Some retailers use discounts to encourage consumers to choose a particular payment instrument over others. For example, gas stations might offer a discount for paying with cash. Lately, as consumers worry about inflation and their household budgets, you might be seeing more discount offers.

Merchants have been able to offer discounts since 2012, when proposed legal settlements made it possible for them to do so. Another settlement between merchants and card networks, proposed this spring, would permit merchants to use discounts to distinguish among different types of a network's cards. (The settlements also encompass surcharging practices.)

In the years since 2012, discounting at the retail point of sale to steer consumers toward the merchant's preferred—usually lower cost—payment instrument has remained rare. New data from the Survey and Diary of Consumer Payment Choice, released June 3, show that the practice was unusual in fall 2023, with fewer than 5 percent of payments of any type receiving a discount. Compared to 2022, increases in the shares of payments discounted were tiny, around one percentage point for cash and credit card payments and less than one-half percentage point for debit card payments.

When a discount is offered, it's most likely to be at a gas station.

  • Discounting is most likely for credit card payments. Overall, 4.5 percent of credit card payments included a discount in 2023. At gas stations, 8.4 percent of credit card payments received a discount, presumably for using a store-branded card.
  • Cash payments were less likely to receive discounts. In 2023, 3.6 percent of cash payments were discounted. At gas stations, 6.7 percent of cash payments received a discount.
  • Debit card payments were the least likely to receive discounts—2.3 percent of all debit card payments and 4.7 percent of debit card payments at gas stations.

Why are merchants passing up the opportunity to discount for payment choice? Four factors make the decision to discount complicated.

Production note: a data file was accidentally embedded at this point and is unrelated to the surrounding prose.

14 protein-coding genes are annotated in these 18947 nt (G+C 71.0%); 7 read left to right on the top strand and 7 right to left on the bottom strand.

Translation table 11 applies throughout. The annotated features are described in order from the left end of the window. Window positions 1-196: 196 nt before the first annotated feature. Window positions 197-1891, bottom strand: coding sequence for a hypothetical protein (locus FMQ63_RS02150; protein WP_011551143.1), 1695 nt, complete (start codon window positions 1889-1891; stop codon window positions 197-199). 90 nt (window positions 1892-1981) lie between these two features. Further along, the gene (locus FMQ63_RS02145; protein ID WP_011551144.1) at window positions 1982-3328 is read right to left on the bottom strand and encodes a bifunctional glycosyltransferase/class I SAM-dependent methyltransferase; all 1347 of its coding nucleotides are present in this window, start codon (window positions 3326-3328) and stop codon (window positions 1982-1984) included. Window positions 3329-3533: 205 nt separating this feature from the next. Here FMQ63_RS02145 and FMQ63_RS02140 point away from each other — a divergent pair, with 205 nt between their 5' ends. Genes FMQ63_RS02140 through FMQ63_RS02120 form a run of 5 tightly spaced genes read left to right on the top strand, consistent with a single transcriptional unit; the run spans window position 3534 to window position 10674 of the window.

First, will merchants cannibalize their own income?
Research by economists at Bank of Canada points out a potential downside for merchants, stating that discounts are unprofitable because they subsidize consumers who would already be using the merchant's preferred payment instrument. Why offer a discount for paying with a store-branded card when the consumer is already using that card, goes the thought.

Second, will administrative costs eat up any savings?
Merchants that discount may need to trade off increased administrative costs against any savings that result from steering consumers to use lower-cost payment instruments. Acceptance cost consists of an amalgamation of many items, among them hardware, software, theft prevention, and employee training.

Third, will differential pricing degrade the customer experience?
In our time of frictionless payments, a complicated discounting scheme could slow down the checkout line or irritate consumers who do not have the preferred payment instrument at hand.

Fourth, does discounting change consumer behavior?
Boston Fed economist Joanna Stavins has found that consumers are somewhat likely to switch to cash when offered a discount. With a discount, "the probability that a cash transaction is conducted by a consumer who prefers other payment methods increased by 19.2 percent, after controlling for merchant category and dollar value of the transaction." So, discounts can make a difference even though we have deeply ingrained payment habits.

Will you drive an extra mile to get a discount? Do you think more merchants should shift gears and offer discounts for payment choice? Are you surprised by their relative importance at gas stations?